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Probabilistic Political Viability: A Methodology for Predictive Political Economy

Author

Listed:
  • Susan Stratton Sayre

    () (Department of Economics, Smith College)

  • Rachel Goodhue
  • Leo Simon

Abstract

Currently available political economic tools are not very useful for predicting the outcomes of real-world policy problems. Researchers have limited information on which to assign parameters to the mappings from policies to outcomes to utilities or to represent the political process adequately. We present a method for evaluating the viability of political alternatives in complex settings and apply it to an ongoing California water policy debate. Certain options would be "robustly politically viable" if stakeholder groups trusted that they would be implemented as negotiated. Once we incorporate institutional mistrust into the model, none of the alternatives are robustly politically viable.

Suggested Citation

  • Susan Stratton Sayre & Rachel Goodhue & Leo Simon, "undated". "Probabilistic Political Viability: A Methodology for Predictive Political Economy," Working Papers 2012-01, Smith College, Department of Economics.
  • Handle: RePEc:smt:wpaper:2012-01
    as

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    File URL: http://www.smith.edu/econ/workingpaper/pdfs/Sayre1.pdf
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    References listed on IDEAS

    as
    1. I. Gilboa & A. W. Postlewaite & D. Schmeidler., 2009. "Probability and Uncertainty in Economic Modeling," VOPROSY ECONOMIKI, N.P. Redaktsiya zhurnala "Voprosy Economiki", vol. 10.
    2. Robert J. Lempert & David G. Groves & Steven W. Popper & Steve C. Bankes, 2006. "A General, Analytic Method for Generating Robust Strategies and Narrative Scenarios," Management Science, INFORMS, vol. 52(4), pages 514-528, April.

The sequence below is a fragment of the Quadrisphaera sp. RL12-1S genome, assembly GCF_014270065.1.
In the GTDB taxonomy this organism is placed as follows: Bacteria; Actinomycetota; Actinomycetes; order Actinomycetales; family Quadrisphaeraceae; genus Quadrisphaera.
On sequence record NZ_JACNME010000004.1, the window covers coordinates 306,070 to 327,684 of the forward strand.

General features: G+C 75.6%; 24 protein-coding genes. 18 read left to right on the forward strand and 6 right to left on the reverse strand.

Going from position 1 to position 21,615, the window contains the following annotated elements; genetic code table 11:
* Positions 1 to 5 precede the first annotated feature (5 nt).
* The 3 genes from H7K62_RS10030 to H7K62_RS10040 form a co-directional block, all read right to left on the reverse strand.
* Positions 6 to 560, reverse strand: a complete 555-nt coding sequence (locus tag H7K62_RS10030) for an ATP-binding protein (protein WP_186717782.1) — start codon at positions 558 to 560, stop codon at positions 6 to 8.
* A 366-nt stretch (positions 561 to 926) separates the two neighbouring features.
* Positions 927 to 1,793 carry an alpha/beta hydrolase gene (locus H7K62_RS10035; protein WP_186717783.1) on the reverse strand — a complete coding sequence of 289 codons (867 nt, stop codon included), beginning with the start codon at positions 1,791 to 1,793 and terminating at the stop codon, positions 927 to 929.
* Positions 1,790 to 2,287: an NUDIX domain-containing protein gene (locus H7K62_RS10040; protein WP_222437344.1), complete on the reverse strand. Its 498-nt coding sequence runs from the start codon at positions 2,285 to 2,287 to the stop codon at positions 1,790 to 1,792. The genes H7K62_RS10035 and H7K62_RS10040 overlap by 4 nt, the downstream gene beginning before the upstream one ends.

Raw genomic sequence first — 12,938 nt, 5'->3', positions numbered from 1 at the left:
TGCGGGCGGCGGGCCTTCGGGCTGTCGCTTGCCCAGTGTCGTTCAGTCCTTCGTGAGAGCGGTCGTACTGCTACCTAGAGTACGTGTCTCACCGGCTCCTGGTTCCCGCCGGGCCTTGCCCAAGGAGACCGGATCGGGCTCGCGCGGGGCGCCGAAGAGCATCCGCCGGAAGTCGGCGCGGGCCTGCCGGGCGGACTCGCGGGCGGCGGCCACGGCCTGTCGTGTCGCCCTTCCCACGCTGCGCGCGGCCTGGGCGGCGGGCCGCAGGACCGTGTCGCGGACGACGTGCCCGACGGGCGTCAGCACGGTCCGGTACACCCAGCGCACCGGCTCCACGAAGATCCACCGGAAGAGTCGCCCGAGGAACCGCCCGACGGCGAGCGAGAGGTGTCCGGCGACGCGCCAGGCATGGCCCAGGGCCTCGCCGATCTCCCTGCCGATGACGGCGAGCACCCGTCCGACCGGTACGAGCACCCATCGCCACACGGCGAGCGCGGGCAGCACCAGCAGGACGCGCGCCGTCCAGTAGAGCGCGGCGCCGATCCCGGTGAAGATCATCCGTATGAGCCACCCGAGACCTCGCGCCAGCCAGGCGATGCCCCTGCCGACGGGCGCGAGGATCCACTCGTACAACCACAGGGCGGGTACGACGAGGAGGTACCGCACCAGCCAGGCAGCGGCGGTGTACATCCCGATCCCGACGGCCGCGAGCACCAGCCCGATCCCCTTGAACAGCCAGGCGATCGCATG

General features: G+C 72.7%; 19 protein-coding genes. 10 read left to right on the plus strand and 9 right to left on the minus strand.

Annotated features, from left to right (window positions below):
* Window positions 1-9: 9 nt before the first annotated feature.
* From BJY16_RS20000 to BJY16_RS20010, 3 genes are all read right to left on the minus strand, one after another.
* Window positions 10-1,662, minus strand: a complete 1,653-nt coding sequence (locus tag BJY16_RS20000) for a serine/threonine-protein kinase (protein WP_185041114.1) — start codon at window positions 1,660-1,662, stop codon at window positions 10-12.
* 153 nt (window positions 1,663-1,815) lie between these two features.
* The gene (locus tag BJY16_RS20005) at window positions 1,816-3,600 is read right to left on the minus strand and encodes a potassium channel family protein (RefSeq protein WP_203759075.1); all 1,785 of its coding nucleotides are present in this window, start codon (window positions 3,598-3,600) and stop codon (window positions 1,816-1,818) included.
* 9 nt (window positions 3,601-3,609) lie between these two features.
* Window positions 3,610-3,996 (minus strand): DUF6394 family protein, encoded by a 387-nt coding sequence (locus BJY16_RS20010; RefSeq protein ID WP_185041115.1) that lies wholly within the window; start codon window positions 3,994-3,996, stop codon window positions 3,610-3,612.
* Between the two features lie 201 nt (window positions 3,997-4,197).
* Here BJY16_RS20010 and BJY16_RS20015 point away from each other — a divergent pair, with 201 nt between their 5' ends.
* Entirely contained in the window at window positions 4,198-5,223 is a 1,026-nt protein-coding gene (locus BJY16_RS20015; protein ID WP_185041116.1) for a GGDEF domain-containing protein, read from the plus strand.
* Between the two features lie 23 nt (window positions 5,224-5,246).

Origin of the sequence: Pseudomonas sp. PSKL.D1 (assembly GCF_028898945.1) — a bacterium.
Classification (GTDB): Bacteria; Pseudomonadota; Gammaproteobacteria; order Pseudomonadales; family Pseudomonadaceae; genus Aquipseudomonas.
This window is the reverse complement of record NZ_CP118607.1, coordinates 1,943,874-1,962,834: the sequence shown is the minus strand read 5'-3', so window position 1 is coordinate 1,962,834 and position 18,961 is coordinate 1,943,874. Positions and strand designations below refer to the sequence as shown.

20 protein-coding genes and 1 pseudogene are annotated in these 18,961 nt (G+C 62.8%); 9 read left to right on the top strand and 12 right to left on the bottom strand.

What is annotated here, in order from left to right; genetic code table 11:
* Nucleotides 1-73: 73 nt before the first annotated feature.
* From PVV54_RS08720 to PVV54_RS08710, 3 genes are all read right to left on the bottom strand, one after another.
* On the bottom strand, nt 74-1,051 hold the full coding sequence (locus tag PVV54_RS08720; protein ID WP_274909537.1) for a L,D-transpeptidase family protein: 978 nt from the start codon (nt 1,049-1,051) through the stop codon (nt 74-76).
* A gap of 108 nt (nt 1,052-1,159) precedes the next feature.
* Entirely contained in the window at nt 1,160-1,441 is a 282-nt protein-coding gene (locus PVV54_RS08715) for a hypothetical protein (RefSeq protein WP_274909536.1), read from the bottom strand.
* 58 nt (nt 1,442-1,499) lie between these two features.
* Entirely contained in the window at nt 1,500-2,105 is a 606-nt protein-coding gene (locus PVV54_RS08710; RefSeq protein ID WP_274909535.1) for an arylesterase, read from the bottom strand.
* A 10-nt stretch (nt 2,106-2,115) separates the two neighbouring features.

3. Hans-Werner Sinn, 1980. "A Rehabilitation of the Principle of Insufficient Reason," The Quarterly Journal of Economics, Oxford University Press, vol. 94(3), pages 493-506.
    4. Jay Lund & Ellen Hanak & William Fleenor & William Bennett & Richard Howitt & Jeffrey Mount & Peter Moyle, 2008. "Comparing Futures for the Sacramento-San Joaquin Delta," PPIC Research Reports, Public Policy Institute of California, number deltab, dez..
    5. Shaw, W. Douglass & Woodward, Richard T., 2008. "Why environmental and resource economists should care about non-expected utility models," Resource and Energy Economics, Elsevier, vol. 30(1), pages 66-89, January.
    6. Thomas J. Sargent & LarsPeter Hansen, 2001. "Robust Control and Model Uncertainty," American Economic Review, American Economic Association, vol. 91(2), pages 60-66, May.
    7. Richard T. Woodward & W. Douglass Shaw, 2008. "Allocating Resources in an Uncertain World: Water Management and Endangered Species," American Journal of Agricultural Economics, Agricultural and Applied Economics Association, vol. 90(3), pages 593-605.
    8. Ellen Hanak, 2007. "Envisioning Futures for the Sacramento-San Joaquin Delta," PPIC Research Reports, Public Policy Institute of California, number deltaa, dez..
    Full references (including those not matched with items on IDEAS)

    More about this item

    JEL classification:

    • P48 - Economic Systems - - Other Economic Systems - - - Political Economy; Legal Institutions; Property Rights; Natural Resources; Energy; Environment; Regional Studies
    • Q25 - Agricultural and Natural Resource Economics; Environmental and Ecological Economics - - Renewable Resources and Conservation - - - Water
    • Q34 - Agricultural and Natural Resource Economics; Environmental and Ecological Economics - - Nonrenewable Resources and Conservation - - - Natural Resources and Domestic and International Conflicts

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